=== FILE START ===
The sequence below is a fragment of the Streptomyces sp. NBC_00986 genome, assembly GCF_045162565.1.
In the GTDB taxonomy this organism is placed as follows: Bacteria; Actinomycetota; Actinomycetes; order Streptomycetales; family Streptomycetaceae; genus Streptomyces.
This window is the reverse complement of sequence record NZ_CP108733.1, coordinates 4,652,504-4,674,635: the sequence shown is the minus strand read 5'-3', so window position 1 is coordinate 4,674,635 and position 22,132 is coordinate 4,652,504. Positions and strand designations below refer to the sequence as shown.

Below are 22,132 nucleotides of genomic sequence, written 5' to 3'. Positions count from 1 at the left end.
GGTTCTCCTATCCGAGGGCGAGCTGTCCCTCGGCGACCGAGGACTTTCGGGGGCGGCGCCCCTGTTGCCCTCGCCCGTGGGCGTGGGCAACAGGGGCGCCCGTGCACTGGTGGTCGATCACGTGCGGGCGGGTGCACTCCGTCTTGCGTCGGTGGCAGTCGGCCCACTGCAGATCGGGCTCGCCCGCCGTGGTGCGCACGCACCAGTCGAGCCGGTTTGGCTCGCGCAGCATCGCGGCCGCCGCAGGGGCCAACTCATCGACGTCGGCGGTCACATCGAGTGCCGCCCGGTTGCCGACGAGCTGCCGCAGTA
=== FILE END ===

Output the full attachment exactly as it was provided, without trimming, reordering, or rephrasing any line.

The sequence below is a fragment of the Streptomyces sp. NBC_00986 genome, assembly GCF_045162565.1.
In the GTDB taxonomy this organism is placed as follows: Bacteria; Actinomycetota; Actinomycetes; order Streptomycetales; family Streptomycetaceae; genus Streptomyces.
This window is the reverse complement of sequence record NZ_CP108733.1, coordinates 4,652,504-4,674,635: the sequence shown is the minus strand read 5'-3', so window position 1 is coordinate 4,674,635 and position 22,132 is coordinate 4,652,504. Positions and strand designations below refer to the sequence as shown.

Below are 22,132 nucleotides of genomic sequence, written 5' to 3'. Positions count from 1 at the left end.
GGTTCTCCTATCCGAGGGCGAGCTGTCCCTCGGCGACCGAGGACTTTCGGGGGCGGCGCCCCTGTTGCCCTCGCCCGTGGGCGTGGGCAACAGGGGCGCCCGTGCACTGGTGGTCGATCACGTGCGGGCGGGTGCACTCCGTCTTGCGTCGGTGGCAGTCGGCCCACTGCAGATCGGGCTCGCCCGCCGTGGTGCGCACGCACCAGTCGAGCCGGTTTGGCTCGCGCAGCATCGCGGCCGCCGCAGGGGCCAACTCATCGACGTCGGCGGTCACATCGAGTGCCGCCCGGTTGCCGACGAGCTGCCGCAGTA